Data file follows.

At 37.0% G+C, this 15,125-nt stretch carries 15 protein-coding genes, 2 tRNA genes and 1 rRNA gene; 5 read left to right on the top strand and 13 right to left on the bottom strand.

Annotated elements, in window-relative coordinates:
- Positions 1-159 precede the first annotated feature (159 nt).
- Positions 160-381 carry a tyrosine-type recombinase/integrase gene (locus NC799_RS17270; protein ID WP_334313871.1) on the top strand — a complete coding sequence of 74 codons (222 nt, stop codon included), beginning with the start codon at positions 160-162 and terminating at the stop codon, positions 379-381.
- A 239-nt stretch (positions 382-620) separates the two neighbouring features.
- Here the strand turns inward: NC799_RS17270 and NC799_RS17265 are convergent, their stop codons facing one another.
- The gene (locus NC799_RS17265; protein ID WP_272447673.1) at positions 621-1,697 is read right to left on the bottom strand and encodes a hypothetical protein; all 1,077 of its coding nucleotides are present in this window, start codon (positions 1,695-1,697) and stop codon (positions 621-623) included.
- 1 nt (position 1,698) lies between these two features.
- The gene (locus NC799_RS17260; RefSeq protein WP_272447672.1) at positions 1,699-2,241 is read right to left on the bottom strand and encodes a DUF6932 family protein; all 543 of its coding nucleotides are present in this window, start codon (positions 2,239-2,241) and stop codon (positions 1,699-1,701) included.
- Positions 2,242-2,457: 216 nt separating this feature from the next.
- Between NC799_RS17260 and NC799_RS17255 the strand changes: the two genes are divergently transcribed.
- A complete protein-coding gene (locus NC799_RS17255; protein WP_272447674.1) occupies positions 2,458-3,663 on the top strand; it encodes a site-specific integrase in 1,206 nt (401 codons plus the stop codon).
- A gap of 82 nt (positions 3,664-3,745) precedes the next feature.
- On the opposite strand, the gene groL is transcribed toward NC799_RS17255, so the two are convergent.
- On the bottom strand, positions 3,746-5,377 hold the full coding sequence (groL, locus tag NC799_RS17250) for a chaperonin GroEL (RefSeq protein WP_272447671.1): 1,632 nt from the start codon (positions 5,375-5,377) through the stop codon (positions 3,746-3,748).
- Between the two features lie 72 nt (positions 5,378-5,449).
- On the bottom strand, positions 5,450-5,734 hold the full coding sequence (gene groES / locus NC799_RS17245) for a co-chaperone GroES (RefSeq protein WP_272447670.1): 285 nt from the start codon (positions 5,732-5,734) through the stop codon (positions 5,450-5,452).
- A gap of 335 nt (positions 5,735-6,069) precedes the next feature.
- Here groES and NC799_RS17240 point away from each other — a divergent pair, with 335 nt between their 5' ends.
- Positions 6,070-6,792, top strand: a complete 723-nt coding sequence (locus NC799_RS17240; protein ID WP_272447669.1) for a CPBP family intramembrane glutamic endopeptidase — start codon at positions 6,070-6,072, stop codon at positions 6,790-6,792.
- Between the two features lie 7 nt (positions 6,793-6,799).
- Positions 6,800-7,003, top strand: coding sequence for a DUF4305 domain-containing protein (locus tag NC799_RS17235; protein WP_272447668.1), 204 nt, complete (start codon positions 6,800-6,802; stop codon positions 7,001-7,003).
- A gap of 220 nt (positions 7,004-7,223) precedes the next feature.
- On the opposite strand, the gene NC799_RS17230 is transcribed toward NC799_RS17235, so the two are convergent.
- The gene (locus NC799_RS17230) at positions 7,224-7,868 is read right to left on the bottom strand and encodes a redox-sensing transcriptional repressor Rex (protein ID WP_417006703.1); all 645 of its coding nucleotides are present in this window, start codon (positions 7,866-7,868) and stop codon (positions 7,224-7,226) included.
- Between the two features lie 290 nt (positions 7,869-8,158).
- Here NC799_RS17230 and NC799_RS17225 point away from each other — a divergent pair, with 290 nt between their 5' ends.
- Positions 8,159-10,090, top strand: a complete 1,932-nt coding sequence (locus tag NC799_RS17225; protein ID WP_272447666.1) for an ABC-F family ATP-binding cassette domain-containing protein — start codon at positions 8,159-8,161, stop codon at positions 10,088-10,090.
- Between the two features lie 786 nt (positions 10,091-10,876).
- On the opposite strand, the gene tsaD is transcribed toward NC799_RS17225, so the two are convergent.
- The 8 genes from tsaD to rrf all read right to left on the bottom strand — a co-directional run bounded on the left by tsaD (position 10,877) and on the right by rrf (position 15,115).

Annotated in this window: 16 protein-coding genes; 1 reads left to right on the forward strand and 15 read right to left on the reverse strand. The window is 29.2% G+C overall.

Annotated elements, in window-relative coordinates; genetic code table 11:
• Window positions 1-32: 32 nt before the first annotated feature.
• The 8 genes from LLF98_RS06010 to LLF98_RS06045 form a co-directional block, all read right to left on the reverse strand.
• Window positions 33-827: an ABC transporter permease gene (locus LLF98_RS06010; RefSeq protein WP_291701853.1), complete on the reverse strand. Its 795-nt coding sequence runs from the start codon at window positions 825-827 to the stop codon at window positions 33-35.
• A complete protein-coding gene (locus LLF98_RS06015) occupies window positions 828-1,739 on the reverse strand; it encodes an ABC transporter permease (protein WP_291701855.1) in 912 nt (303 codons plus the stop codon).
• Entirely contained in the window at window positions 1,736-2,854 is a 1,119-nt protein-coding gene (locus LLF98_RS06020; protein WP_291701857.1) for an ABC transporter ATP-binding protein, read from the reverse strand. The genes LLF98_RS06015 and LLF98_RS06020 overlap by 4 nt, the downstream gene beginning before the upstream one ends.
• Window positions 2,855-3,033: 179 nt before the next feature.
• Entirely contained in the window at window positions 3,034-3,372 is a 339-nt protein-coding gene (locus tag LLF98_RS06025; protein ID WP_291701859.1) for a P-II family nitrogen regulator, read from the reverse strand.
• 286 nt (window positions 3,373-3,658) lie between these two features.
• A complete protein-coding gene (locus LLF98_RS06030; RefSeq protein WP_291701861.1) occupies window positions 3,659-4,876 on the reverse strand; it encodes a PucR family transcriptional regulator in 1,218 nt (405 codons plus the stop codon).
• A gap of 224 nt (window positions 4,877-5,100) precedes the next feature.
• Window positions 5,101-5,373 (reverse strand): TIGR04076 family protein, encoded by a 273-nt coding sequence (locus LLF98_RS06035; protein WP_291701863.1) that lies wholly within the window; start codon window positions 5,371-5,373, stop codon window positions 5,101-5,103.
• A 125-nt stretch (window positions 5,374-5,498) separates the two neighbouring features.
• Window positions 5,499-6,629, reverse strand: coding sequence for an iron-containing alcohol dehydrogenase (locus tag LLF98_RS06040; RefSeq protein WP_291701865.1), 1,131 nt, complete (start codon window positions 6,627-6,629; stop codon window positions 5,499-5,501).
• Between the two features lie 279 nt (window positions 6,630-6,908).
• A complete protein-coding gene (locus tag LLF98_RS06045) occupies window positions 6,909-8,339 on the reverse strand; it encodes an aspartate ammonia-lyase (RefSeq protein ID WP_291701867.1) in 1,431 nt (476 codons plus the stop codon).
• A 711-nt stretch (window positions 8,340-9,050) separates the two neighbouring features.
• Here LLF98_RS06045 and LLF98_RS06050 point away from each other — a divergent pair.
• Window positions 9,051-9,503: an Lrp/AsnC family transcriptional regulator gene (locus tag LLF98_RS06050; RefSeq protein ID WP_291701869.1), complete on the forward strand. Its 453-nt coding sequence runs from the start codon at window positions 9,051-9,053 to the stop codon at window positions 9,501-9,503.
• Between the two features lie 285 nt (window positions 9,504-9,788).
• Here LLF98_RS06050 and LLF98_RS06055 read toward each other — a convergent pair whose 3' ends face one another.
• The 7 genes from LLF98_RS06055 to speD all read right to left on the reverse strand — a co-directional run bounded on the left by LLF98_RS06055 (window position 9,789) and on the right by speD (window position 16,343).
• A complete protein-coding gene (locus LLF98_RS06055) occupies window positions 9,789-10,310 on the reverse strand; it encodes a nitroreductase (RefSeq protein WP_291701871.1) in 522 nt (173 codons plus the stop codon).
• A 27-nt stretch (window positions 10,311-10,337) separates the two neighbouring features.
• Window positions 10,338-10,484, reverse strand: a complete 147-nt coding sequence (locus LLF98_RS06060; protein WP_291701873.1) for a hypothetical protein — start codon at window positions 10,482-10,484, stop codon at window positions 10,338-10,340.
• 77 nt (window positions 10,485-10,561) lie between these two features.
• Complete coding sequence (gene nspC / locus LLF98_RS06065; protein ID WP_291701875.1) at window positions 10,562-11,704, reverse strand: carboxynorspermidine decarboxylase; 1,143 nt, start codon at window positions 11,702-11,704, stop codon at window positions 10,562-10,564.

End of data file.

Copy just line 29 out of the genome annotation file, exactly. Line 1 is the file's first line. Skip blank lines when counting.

- Between the two features lie 786 nt (positions 10,091-10,876).